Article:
So let’s now turn to the normal inflammatory response
to an infection, which would be acute inflammation.
You only get chronic inflammation
if things really go wrong.
So, what happens usually
following an infection?
Well, in acute inflammation there are many
different cell types that are involved
and as we’ve already heard, neutrophils are really at
the heart of the acute inflammatory response.
If you were to ask me, well what is the most important
cell in the acute inflammatory response?
I’d probably say, it’s the
neutrophil because, indeed it is.
But neutrophils are normally
present in the blood circulation.
They need to get out of the blood circulation
to the site where the infection is.
So the blood vessel endothelium plays a
very important role in acute inflammation.
Mast cells in the tissues, and basophils in the blood are also important;
as are eosinophils, which
can be present both in the blood
and in the tissues, platelets which are
involved in clotting, and fibroblasts,
which can also contribute to the acute inflammatory response.
So many different cells involved,
but also many different molecules.
Proinflammatory cytokines like interleukin-1 and
interleukin-18 that we’ve already mentioned.
Chemokines - which are chemotactic cytokines that attract
cells of the immune response to the site of the infection.
The acute phase proteins that I’ve already mentioned,
some of which are produced by the liver as you saw.
Adhesion molecules, allowing cells
of the immune response to adhere
to the blood vessels and then get
out to the site of the infection.
Complement, which we’ll discuss
in detail in a few moments.
Histamine which is released from mast cells and
basophils, as are prostaglandins and leukotrienes.
Histamine, prostaglandins and leukotrienes are
very good examples of inflammatory mediators,
along with the already mentioned cytokines
which can contribute to inflammation.
So, what can actually cause an
acute inflammatory response?
Well there are a number of different stimuli;
infection of course, but also tissue damage,
toxins and a variety of other types of foreign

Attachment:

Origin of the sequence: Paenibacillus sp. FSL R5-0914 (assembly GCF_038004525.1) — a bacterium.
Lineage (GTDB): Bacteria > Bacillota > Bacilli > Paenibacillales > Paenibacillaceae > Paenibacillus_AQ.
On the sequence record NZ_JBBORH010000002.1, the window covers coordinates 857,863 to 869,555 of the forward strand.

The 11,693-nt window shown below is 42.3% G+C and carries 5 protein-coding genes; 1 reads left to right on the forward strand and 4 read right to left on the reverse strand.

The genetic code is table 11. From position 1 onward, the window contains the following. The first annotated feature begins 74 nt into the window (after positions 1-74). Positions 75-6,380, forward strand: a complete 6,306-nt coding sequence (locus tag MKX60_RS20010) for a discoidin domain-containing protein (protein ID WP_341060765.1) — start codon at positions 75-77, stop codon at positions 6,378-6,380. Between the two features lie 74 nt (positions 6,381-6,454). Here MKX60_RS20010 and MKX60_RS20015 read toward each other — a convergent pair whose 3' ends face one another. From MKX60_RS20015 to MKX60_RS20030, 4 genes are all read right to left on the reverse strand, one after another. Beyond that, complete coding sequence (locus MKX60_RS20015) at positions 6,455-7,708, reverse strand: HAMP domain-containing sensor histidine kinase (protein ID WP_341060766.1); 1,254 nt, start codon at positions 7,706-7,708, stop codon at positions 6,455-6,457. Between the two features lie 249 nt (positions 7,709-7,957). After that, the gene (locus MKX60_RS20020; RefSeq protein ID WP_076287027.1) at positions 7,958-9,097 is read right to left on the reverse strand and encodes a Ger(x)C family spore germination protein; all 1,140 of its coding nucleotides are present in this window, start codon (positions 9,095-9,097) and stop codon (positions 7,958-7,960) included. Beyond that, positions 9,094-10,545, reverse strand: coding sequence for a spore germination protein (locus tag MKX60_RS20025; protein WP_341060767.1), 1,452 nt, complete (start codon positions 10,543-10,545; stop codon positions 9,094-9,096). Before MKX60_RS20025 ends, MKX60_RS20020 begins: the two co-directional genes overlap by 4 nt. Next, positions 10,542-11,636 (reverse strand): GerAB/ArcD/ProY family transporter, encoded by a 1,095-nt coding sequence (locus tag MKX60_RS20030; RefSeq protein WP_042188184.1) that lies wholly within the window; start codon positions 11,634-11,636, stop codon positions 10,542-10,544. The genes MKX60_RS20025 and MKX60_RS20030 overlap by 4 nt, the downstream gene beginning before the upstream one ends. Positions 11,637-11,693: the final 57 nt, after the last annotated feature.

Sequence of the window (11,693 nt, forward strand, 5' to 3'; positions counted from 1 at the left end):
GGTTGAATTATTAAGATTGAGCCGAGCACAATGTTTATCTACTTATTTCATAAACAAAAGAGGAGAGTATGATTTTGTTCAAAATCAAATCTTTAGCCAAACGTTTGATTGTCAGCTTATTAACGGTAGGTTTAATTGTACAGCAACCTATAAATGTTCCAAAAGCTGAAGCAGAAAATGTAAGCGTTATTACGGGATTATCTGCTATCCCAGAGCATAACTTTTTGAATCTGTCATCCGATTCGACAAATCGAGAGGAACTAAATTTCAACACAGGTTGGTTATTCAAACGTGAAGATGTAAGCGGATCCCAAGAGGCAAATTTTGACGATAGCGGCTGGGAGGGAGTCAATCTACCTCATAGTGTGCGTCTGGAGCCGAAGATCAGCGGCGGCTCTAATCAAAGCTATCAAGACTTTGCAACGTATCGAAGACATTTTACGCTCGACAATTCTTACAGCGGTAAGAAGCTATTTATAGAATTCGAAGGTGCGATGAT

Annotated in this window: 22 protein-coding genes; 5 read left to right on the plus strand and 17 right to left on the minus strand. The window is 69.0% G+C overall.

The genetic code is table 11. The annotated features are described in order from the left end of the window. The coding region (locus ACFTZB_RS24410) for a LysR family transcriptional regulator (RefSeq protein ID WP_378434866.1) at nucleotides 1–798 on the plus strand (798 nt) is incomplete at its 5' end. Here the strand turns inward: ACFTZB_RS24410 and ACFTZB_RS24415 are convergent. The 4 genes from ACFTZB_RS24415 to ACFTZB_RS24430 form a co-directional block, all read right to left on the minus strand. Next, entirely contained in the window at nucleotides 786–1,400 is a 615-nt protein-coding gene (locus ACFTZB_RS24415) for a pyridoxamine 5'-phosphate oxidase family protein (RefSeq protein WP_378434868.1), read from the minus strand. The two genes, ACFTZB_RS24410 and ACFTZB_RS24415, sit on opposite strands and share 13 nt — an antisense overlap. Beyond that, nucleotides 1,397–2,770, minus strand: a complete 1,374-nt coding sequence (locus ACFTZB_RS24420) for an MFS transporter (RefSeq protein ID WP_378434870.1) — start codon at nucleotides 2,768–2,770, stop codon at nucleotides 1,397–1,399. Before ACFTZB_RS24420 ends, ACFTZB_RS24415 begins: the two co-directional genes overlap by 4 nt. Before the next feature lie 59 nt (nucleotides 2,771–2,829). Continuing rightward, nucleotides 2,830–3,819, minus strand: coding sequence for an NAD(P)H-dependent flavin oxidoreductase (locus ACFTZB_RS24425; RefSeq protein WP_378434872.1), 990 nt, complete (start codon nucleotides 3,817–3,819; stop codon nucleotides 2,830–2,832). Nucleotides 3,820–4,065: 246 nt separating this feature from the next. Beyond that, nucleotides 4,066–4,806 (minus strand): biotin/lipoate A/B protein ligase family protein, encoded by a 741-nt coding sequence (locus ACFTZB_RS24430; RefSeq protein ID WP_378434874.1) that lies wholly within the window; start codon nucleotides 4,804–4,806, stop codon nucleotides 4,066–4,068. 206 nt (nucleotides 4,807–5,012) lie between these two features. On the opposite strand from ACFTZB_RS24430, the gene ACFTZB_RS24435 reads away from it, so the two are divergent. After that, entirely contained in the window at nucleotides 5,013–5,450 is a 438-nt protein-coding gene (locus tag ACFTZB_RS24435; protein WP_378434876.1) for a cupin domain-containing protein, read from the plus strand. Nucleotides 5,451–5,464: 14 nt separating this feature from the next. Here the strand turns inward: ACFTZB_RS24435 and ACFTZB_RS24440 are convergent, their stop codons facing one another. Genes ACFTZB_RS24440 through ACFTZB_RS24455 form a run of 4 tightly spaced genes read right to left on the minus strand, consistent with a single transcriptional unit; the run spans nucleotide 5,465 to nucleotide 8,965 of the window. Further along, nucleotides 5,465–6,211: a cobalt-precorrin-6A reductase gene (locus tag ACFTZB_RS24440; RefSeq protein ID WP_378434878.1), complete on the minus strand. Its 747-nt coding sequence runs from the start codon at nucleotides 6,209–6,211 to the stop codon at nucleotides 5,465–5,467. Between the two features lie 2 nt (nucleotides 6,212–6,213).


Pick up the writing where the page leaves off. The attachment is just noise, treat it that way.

substance can induce acute inflammation.
Consequences of acute inflammation
are many, many different things.
Again, we’ve already mentioned,
proinflammatory cytokine production -
tumor necrosis factor α or TNFα.
Those are just a few of many proinflammatory
cytokines that are produced.
Complement becomes activated and in particular the complement
components C3a, C4a, and C5a act
as what are called anaphylatoxins.
These are substances that cause mast cells and basophils
to release inflammatory mediators such as histamine.
So these mediators that are released
from mast cells - histamine,
leukotrienes, prostaglandins; that release of these inflammatory
mediators from the mast cells can be
triggered by a number of things
including complement components C3a, C4a, and C5a.
Neutrophil adhesion to the endothelium; a family of molecules
called the integrins, some of those are present on the
surface of the neutrophil and they bind to molecules called
ICAMs on the surface of the blood vessel endothelium.
There needs to be vasodilation, and bradykinin
is a molecule that helps mediate vasodilation.
There also needs to be increased
vascular permeability, leading to edema.
This is part of the fact that during the acute inflammatory
response, you get swelling, as we’ve already heard.
And recruitment of neutrophils into the
tissues, and a variety of molecules
are involved in recruiting the neutrophils into
the tissues - complement component C5a,
the cytokine interleukin-8, leukotriene B4 which
is released from mast cells and basophils,
and N-formyl methionyl peptides which are
actually produced by infectious bacteria.